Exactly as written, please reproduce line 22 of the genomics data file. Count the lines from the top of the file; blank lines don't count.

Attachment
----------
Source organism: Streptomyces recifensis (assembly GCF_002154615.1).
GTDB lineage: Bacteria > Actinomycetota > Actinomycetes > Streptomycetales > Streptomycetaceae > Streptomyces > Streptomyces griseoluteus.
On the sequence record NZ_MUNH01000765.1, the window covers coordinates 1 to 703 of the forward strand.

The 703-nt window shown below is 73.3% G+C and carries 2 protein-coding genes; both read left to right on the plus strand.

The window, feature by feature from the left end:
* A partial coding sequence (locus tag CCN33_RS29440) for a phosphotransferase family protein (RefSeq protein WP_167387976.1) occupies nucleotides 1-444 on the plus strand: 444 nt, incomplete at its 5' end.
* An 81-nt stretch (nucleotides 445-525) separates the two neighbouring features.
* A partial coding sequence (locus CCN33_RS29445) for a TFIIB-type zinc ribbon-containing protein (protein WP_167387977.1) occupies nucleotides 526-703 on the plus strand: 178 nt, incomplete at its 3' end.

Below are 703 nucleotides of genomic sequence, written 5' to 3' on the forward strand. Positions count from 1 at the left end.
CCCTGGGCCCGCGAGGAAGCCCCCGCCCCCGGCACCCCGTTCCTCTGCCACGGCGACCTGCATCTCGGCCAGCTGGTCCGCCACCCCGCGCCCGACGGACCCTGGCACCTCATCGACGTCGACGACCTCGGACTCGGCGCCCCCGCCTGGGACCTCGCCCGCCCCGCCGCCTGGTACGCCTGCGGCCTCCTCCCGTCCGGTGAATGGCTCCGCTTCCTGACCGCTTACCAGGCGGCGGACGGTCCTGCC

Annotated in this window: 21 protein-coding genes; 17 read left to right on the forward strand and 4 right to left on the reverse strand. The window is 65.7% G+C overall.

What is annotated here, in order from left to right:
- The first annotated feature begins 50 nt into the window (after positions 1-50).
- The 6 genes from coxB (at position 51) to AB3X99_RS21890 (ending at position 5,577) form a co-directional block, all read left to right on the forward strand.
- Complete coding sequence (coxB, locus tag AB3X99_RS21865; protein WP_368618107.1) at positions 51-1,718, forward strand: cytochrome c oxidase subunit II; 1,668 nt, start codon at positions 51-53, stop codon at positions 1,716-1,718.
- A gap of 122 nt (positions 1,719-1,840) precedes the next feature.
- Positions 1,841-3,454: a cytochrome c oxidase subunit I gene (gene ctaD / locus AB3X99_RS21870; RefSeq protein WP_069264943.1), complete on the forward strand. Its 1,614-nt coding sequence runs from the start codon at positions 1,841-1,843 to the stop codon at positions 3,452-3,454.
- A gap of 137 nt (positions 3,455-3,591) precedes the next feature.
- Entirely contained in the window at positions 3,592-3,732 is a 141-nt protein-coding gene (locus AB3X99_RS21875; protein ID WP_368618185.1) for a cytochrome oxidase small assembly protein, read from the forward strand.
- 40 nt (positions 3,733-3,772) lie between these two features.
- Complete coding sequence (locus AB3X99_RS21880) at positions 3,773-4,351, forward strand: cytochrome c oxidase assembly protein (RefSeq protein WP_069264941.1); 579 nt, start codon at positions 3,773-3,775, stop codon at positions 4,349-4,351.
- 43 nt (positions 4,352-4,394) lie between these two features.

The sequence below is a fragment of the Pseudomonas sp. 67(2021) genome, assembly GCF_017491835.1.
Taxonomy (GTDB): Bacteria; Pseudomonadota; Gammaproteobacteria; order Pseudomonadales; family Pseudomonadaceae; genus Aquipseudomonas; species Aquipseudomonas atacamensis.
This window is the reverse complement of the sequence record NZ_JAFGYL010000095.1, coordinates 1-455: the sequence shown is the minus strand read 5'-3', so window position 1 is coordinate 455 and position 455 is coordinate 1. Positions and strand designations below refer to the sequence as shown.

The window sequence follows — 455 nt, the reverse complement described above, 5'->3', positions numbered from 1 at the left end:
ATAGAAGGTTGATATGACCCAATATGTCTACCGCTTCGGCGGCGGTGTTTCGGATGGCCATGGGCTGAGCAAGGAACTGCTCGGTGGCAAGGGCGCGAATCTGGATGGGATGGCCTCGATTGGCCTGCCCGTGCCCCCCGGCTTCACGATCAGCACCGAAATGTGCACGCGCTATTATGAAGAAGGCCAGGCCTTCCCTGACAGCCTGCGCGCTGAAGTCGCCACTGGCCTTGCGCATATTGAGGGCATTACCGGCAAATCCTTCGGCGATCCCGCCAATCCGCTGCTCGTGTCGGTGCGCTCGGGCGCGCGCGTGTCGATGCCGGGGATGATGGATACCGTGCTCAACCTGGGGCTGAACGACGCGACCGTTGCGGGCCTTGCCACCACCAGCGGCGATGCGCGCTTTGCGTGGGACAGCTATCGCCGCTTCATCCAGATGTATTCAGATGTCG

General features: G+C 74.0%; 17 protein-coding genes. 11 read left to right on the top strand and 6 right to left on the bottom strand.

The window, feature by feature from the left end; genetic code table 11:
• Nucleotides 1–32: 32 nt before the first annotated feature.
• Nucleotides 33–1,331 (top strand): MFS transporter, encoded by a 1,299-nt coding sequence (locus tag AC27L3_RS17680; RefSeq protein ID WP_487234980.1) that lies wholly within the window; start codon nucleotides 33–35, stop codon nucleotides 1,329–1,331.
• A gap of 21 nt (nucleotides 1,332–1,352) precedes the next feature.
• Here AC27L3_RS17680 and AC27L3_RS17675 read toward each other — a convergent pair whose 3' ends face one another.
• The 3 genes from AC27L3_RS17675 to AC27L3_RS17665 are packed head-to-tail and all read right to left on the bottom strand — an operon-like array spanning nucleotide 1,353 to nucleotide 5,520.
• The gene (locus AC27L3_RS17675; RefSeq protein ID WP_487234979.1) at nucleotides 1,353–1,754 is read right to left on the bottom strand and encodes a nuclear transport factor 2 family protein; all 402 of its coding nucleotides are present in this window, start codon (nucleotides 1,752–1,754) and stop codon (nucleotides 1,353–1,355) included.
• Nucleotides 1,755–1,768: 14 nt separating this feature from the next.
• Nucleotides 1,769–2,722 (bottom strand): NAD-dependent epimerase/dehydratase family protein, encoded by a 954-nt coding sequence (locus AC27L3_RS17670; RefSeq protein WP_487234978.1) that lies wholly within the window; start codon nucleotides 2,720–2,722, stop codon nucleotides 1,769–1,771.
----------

- 43 nt (positions 4,352-4,394) lie between these two features.